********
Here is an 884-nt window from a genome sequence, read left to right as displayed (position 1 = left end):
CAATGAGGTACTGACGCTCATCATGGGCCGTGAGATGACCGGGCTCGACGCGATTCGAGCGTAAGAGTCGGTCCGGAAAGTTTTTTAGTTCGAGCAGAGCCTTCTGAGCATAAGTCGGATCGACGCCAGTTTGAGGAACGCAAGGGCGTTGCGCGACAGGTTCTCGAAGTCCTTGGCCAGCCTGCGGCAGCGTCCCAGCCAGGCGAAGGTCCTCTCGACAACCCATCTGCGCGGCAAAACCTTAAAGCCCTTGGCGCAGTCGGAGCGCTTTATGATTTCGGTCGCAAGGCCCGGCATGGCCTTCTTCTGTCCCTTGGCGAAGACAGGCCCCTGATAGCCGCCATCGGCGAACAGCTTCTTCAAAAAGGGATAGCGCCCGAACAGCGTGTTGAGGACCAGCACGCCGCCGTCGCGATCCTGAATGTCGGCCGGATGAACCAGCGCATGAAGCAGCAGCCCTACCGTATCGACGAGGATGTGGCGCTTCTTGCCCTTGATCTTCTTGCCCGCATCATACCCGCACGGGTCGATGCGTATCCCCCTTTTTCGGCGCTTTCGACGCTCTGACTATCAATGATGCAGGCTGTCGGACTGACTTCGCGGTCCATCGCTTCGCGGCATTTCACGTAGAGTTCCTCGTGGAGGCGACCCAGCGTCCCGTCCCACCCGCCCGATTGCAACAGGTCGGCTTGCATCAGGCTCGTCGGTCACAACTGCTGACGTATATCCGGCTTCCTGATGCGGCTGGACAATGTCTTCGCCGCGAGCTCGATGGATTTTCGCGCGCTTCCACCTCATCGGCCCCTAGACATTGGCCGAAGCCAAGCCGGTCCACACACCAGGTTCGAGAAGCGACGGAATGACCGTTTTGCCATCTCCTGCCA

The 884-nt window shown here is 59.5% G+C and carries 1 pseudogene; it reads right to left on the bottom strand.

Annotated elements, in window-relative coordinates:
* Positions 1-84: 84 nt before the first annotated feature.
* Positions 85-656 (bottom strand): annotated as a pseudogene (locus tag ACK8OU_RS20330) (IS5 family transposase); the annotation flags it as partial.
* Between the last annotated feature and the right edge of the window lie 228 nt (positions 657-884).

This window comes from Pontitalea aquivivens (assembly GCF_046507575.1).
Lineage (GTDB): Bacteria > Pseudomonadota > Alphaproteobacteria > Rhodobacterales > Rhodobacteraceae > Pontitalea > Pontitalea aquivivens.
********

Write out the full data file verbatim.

Here is an 884-nt window from a genome sequence, read left to right as displayed (position 1 = left end):
CAATGAGGTACTGACGCTCATCATGGGCCGTGAGATGACCGGGCTCGACGCGATTCGAGCGTAAGAGTCGGTCCGGAAAGTTTTTTAGTTCGAGCAGAGCCTTCTGAGCATAAGTCGGATCGACGCCAGTTTGAGGAACGCAAGGGCGTTGCGCGACAGGTTCTCGAAGTCCTTGGCCAGCCTGCGGCAGCGTCCCAGCCAGGCGAAGGTCCTCTCGACAACCCATCTGCGCGGCAAAACCTTAAAGCCCTTGGCGCAGTCGGAGCGCTTTATGATTTCGGTCGCAAGGCCCGGCATGGCCTTCTTCTGTCCCTTGGCGAAGACAGGCCCCTGATAGCCGCCATCGGCGAACAGCTTCTTCAAAAAGGGATAGCGCCCGAACAGCGTGTTGAGGACCAGCACGCCGCCGTCGCGATCCTGAATGTCGGCCGGATGAACCAGCGCATGAAGCAGCAGCCCTACCGTATCGACGAGGATGTGGCGCTTCTTGCCCTTGATCTTCTTGCCCGCATCATACCCGCACGGGTCGATGCGTATCCCCCTTTTTCGGCGCTTTCGACGCTCTGACTATCAATGATGCAGGCTGTCGGACTGACTTCGCGGTCCATCGCTTCGCGGCATTTCACGTAGAGTTCCTCGTGGAGGCGACCCAGCGTCCCGTCCCACCCGCCCGATTGCAACAGGTCGGCTTGCATCAGGCTCGTCGGTCACAACTGCTGACGTATATCCGGCTTCCTGATGCGGCTGGACAATGTCTTCGCCGCGAGCTCGATGGATTTTCGCGCGCTTCCACCTCATCGGCCCCTAGACATTGGCCGAAGCCAAGCCGGTCCACACACCAGGTTCGAGAAGCGACGGAATGACCGTTTTGCCATCTCCTGCCA

The 884-nt window shown here is 59.5% G+C and carries 1 pseudogene; it reads right to left on the bottom strand.

Annotated elements, in window-relative coordinates:
* Positions 1-84: 84 nt before the first annotated feature.
* Positions 85-656 (bottom strand): annotated as a pseudogene (locus tag ACK8OU_RS20330) (IS5 family transposase); the annotation flags it as partial.
* Between the last annotated feature and the right edge of the window lie 228 nt (positions 657-884).

This window comes from Pontitalea aquivivens (assembly GCF_046507575.1).
Lineage (GTDB): Bacteria > Pseudomonadota > Alphaproteobacteria > Rhodobacterales > Rhodobacteraceae > Pontitalea > Pontitalea aquivivens.